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Spokane, Washington  Est. May 19, 1883
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‘If this is a preview of the winter, we’re in trouble’: Volunteers check on unsheltered people as bitter cold approaches

UPDATED: Sat., Oct. 24, 2020

Jason Green, left, and Kelley Bereiter of Jewels Helping Hands pass out cups of soup and hand warmers to James McCormick on Saturday in Coeur d’Alene Park in Spokane.  (DAN PELLE/THE SPOKESMAN-REVIEW)
Jason Green, left, and Kelley Bereiter of Jewels Helping Hands pass out cups of soup and hand warmers to James McCormick on Saturday in Coeur d’Alene Park in Spokane. (DAN PELLE/THE SPOKESMAN-REVIEW)

The pickup truck skittered Saturday down the slush- and ice-covered driveway that leads to a camp just outside the city of Spokane.

Minutes later, the Jewels Helping Hands team was reaching into the truck’s cargo bed and dishing out winter beanies, socks and hot chocolate to the roughly two dozen residents of the camp, a mixture of recreational vehicles and shacks on an out-of-the-way street.

Like many people who are unsheltered or on the precipice of it, these residents have been forced to confront the bitter cold ahead of schedule. Record low temperatures are in the forecast for Spokane, according to the National Weather Service.

The low temperature in Spokane on Sunday morning was expected to be 12 degrees and 13 on Monday morning, which would easily beat the previous record set in 1978.

“If this is a preview of the winter, we’re in trouble,” said Julie Garcia, Jewels Helping Hands’ founder.

The nonprofit has poured its efforts into outreach in recent days, as cold weather set in and made a night without shelter potentially deadly. Garcia estimated that it provided more than 200 meals to people on Friday night and gave people rides to shelters operated by The Salvation Army and Catholic Charities.

Medical staff with Spokane’s street medicine team – a collaboration between partners that include Washington State University’s Elson S. Floyd College of Medicine and Spokane Neighborhood Action Partners – tagged along.

“Now that the weather is turning, you’ll see more cold-related injury, but there’s always wound care, abscesses and then there are general problems of primary care,” said Dr. Luis Manriquez, who leads the street medicine team.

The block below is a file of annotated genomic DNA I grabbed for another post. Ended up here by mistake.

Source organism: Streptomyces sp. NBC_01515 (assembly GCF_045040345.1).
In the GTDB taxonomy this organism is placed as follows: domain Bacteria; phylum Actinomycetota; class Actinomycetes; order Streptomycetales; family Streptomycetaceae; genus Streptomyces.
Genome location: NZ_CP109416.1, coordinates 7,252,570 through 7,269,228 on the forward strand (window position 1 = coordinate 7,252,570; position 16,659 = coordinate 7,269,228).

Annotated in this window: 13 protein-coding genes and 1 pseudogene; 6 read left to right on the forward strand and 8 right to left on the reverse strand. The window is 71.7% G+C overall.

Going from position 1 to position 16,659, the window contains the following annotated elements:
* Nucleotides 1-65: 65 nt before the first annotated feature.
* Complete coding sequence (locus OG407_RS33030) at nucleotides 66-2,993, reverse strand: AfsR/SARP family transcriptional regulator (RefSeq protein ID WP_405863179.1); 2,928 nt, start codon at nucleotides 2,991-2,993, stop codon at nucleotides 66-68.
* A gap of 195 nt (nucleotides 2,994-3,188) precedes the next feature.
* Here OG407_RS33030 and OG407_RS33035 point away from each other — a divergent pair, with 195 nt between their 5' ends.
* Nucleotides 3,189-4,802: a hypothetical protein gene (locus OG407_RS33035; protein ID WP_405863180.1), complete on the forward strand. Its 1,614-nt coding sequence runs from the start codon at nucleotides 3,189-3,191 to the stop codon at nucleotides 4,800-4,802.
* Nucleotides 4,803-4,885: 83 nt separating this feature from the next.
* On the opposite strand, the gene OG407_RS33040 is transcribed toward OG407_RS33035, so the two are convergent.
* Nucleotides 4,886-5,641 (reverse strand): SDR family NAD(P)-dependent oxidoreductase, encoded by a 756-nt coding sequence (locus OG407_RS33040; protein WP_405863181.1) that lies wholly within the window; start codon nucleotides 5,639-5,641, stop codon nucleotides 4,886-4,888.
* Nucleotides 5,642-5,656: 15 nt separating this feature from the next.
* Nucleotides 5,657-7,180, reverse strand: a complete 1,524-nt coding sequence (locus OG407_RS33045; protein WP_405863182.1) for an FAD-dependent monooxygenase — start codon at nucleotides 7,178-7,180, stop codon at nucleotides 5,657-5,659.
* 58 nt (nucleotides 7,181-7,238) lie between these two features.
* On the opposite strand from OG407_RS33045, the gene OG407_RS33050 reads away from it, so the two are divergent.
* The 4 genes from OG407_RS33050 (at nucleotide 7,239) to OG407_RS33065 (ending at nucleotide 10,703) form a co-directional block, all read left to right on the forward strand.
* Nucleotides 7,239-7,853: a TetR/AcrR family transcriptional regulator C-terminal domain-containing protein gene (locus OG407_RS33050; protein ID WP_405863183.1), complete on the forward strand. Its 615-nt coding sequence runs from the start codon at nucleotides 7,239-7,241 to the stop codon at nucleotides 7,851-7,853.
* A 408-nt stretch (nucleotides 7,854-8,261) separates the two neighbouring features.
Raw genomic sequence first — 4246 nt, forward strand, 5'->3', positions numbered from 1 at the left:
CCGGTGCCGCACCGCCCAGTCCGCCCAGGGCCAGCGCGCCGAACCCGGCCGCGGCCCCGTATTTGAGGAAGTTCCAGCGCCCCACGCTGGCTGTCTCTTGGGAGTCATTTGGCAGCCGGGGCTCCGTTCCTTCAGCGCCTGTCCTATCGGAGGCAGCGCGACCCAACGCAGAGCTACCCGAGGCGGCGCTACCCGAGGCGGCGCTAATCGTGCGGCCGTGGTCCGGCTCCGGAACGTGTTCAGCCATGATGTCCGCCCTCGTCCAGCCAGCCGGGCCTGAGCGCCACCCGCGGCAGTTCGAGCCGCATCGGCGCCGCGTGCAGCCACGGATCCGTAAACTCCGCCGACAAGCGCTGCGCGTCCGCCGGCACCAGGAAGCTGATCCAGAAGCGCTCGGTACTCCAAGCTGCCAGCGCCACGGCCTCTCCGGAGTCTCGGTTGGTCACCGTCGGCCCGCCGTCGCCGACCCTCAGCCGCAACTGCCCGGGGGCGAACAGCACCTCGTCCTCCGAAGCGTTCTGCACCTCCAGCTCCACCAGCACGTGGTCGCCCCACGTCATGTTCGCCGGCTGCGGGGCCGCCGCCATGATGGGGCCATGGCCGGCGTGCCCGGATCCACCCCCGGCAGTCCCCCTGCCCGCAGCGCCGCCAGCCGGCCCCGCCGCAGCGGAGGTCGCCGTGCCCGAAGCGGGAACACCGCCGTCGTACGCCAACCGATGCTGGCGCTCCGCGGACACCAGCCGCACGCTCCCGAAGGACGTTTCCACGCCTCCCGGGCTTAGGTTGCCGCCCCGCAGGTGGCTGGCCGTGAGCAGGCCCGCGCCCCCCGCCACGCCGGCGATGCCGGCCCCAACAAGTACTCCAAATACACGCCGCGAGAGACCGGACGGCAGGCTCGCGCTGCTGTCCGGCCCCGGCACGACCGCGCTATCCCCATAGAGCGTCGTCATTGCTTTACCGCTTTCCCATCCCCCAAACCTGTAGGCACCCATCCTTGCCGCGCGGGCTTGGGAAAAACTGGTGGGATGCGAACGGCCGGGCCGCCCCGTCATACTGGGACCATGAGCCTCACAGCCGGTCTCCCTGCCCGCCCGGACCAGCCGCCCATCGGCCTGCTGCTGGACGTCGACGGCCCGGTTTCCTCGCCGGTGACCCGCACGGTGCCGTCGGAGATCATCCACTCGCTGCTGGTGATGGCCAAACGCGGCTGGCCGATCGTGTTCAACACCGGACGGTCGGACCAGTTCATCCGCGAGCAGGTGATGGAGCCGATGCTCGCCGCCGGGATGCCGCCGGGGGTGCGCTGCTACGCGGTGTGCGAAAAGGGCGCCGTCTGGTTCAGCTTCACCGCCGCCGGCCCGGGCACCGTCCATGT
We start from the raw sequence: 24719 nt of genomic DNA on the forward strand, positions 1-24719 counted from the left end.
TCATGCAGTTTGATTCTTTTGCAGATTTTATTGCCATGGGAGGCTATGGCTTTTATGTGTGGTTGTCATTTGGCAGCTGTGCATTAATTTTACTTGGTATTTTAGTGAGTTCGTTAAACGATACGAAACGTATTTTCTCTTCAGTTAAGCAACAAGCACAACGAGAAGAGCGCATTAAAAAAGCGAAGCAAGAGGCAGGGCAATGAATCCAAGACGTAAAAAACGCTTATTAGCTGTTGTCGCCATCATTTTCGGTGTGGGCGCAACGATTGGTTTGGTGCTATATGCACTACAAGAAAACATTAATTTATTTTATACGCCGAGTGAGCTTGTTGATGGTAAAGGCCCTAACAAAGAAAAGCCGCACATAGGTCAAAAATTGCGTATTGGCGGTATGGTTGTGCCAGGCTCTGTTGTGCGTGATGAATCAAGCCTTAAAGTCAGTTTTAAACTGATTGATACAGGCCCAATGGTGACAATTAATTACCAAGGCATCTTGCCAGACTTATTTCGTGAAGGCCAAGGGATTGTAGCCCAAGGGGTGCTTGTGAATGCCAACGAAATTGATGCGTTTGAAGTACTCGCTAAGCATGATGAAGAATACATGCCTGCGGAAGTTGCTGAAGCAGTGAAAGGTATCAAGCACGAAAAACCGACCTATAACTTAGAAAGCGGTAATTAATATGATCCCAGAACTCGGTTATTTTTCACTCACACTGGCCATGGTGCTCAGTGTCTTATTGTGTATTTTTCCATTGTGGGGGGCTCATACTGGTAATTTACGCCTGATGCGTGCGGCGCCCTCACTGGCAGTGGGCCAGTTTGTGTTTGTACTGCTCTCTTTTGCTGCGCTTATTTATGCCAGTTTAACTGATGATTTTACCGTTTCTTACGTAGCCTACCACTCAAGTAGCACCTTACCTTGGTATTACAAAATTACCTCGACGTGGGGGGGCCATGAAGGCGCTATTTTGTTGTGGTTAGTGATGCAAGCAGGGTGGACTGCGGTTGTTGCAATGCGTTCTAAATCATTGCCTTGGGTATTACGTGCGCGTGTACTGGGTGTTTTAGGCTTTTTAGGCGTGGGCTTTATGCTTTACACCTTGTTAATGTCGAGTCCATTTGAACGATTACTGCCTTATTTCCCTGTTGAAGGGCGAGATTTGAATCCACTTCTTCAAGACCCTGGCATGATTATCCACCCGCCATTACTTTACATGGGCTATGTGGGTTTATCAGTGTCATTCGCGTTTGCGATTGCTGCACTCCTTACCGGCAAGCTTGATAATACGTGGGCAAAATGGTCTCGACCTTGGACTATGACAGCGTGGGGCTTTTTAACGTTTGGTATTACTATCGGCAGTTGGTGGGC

Many people on the street have underlying health issues like heart failure and lung disease or mental health issues, according to Manriquez, and a lack of shelter is their primary obstacle to getting treatment.

Thanks to one woman’s donation, Garcia was able to give Christopher McCracken a portable outdoor “potty tent.” McCracken has been living at the camp for more than a year following a stretch of living in recreational vehicles within city limits, which required an exhausting game of cat and mouse with city code enforcement officials.

“Some of us are just trying to live life. I’m on a limited income. I’ve got my son with me, I’ve got a couple of friends with me, and they’ve been with me for years,” McCracken said. “Honest to God, I don’t really care what people think.”

The city of Spokane says its network of shelters has adequate capacity for people who are homeless, and that beds went unfilled on Friday night.

As the weekend forecast appeared increasingly brutal, city officials raced last week to expand the capacity of existing emergency homeless shelters.

Prior to the cold weather, which typically prompts more people to seek refuge, several emergency shelters in Spokane were full on a regular basis.

That includes the shelter on Mission Avenue, which is operated by The Salvation Army on behalf of Spokane County and the city of Spokane during the pandemic.

The city entered last week with about 630 beds across its various shelters for men, women and families, compared to the roughly 800 it had last winter. It announced plans to add 85 more temporary beds on Wednesday.

The coronavirus has prompted health officials to set social distancing guidelines at local shelters, which have helped spare the homeless community from COVID-19 outbreaks but forced providers to reduce their capacity.

In anticipation of the cold, Truth Ministries agreed to waive its $2 nightly fee and announced plans to more than double its capacity, from 35 to 90 beds. City officials said the shelter would remain compliant with COVID-19 health protocols despite the increase.

The Salvation Army added 18 beds to the Mission Avenue shelter, bringing its capacity to 120.

Union Gospel Mission agreed to add 12 beds to its men’s shelter, all of which were open on Friday night.

The previous night, there were 60 open beds across the shelter system, according to city spokesman Brian Coddington.

House of Charity received clearance from the Spokane Regional Health District to accommodate 76 people during the day, and Truth Ministries also planned to allow its guests to remain during the day, Coddington said.

The city plans to reopen its warming center on Cannon Street, which is undergoing repairs, in November. It will serve about 80 adults.

There were no tickets for violating the city’s laws against camping or sitting on downtown sidewalks on Friday night, according to Coddington.

Spokane Police Corp. Ron Van Tassel said the department responded to several private businesses Friday that asked for people to be removed from their property.

“That’s something we do on a pretty common basis,” Van Tassel said.

But by Friday evening, Van Tassel said the department was inundated with calls of stuck cars and unsafe hills.

“I don’t even know how much we were able to work with the homeless community because we were dealing with the weather-related stuff,” Van Tassel said.

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